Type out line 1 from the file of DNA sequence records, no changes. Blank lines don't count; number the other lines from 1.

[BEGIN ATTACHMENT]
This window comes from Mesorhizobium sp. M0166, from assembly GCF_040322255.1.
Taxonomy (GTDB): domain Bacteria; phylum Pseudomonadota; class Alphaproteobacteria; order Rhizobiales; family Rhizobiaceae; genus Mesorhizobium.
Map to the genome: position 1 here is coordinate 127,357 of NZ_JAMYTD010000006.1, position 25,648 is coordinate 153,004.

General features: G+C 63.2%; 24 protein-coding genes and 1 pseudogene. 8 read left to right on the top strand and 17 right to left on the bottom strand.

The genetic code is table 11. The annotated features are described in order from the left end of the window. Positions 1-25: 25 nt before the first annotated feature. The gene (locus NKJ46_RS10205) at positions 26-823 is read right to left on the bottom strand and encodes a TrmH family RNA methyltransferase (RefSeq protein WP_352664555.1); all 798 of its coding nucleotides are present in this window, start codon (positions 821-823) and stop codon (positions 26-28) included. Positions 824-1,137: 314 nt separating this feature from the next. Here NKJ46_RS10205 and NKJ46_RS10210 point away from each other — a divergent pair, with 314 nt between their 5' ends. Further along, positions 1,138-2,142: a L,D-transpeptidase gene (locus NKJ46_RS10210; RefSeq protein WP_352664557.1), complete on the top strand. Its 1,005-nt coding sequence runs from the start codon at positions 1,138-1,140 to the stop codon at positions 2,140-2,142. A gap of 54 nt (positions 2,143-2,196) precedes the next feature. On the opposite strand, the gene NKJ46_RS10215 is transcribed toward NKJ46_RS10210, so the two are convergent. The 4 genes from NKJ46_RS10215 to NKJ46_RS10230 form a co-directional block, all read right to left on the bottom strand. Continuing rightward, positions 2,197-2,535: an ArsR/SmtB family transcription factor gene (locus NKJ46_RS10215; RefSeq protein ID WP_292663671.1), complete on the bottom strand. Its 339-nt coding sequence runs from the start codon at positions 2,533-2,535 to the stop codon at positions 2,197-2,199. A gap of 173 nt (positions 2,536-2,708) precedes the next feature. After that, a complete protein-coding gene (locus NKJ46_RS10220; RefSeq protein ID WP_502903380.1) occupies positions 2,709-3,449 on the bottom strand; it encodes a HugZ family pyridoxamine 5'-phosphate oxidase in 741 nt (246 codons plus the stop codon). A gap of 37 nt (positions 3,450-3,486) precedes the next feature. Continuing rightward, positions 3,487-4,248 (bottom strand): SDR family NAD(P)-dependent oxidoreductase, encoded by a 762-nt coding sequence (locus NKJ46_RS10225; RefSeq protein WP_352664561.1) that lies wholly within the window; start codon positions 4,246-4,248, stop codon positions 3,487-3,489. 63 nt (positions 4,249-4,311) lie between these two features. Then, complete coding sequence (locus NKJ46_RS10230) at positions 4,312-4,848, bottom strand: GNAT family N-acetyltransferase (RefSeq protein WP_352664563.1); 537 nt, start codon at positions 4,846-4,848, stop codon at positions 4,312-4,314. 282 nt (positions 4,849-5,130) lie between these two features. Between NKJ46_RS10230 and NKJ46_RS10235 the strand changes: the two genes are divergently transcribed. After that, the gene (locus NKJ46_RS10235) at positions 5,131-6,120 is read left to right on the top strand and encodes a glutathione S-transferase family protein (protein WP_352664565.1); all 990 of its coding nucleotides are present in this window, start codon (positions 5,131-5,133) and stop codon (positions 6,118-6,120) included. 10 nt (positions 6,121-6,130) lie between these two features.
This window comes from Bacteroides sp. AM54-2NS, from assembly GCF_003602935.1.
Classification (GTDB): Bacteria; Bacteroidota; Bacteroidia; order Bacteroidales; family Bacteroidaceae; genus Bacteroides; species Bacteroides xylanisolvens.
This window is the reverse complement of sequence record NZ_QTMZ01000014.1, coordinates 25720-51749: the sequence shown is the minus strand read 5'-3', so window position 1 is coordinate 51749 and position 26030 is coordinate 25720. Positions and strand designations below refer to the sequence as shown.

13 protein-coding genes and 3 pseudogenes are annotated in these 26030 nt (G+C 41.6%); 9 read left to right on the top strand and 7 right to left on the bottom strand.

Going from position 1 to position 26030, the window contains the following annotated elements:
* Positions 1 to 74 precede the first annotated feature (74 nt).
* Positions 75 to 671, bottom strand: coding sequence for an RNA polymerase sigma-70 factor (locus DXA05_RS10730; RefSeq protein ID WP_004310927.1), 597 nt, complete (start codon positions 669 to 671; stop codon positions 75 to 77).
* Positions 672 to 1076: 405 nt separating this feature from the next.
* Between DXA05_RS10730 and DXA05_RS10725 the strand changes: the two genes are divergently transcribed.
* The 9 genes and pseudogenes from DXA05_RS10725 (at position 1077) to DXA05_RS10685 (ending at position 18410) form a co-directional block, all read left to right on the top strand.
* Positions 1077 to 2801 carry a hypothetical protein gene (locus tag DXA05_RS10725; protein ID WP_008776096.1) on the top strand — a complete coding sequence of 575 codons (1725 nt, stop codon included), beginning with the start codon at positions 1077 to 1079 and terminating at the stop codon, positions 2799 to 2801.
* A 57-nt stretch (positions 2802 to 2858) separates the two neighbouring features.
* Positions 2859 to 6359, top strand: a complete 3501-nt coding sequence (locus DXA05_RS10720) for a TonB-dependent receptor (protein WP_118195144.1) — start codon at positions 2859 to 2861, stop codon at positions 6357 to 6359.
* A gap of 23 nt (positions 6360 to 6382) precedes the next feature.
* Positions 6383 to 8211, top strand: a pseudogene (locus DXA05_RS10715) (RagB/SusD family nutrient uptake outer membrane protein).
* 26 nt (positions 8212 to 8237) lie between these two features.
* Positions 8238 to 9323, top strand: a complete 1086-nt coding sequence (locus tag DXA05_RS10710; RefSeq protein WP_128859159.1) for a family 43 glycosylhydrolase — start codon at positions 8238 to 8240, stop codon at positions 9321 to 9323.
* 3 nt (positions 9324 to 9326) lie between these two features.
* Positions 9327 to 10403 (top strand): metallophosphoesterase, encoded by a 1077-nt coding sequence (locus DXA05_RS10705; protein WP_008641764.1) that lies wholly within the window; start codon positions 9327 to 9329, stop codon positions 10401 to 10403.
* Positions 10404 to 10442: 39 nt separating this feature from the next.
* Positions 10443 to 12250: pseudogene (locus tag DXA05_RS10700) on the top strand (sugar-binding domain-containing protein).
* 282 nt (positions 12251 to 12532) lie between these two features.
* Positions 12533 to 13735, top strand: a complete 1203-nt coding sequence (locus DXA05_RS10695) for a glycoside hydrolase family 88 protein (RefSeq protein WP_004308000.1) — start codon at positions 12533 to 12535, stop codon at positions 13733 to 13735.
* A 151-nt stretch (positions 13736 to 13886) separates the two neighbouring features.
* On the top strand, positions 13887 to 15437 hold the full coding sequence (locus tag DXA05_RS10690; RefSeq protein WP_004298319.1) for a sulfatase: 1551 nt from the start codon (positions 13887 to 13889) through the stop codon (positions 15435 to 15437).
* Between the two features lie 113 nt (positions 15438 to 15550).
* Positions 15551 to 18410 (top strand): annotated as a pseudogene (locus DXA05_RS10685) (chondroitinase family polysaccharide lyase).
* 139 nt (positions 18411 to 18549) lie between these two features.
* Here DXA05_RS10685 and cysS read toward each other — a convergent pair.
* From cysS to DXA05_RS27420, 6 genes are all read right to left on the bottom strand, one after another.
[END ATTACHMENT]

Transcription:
This window comes from Mesorhizobium sp. M0166, from assembly GCF_040322255.1.